F. Jarisch et al., New J. Phys. 20, 113044 (2018)

Precision Spectroscopy of polar molecules using Rydberg atoms

We have performed detailed theoretical calculations of the molecule-Rydberg-atom interaction cross sections, based on position dependent dipole-dipole interactions, and including the full set of relevant internal states for the molecules and Rydberg atoms. For a relative velocity between an ammonia molecule and a rubidium Rydberg atom of 1m/s, interaction cross sections exceed 10-7cm2. Moreover, at such low velocities we calculate extremely narrow features as a function of the electric field strength, due to the interaction resonance condition. Our work demonstrates the possibility to perform a new type of precision molecular spectroscopy, with photons in traditional spectroscopy being replaced by Rydberg atoms.

S. Patsch et al., J. Phys. Chem. Lett. 13, 10728 (2022)

Nondestructive detection of a slow molecular beam via Rydberg atoms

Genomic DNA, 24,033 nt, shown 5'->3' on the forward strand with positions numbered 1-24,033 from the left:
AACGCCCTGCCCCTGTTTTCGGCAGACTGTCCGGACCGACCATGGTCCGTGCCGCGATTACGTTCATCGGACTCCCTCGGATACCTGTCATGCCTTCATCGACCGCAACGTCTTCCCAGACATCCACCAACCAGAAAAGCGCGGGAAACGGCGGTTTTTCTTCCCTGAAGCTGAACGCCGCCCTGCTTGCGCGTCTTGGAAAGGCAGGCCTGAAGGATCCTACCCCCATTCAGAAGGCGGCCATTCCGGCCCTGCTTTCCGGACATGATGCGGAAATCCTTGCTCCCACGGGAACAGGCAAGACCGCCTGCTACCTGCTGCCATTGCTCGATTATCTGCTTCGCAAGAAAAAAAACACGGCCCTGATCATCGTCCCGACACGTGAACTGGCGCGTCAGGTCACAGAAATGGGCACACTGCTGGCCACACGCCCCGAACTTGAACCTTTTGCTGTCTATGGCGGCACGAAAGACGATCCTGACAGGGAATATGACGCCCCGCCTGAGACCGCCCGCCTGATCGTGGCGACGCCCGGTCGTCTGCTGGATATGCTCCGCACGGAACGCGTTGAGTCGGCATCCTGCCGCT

We have experimentally demonstrated the ability to nondestructively detect a slow beam of molecules produced via velocity filtered using Rydberg atoms. Rubidium atoms are loaded into a magneto optical trap located directly behind the end of the quadrupole guide used to transversely confine the slow molecular beam. Rubidium atoms are excited to Rydberg states using two photon excitation, and are subsequently allowed to interact with the slow molecules for about 100μs. The Rydberg atoms are detected state selectively using field ionization.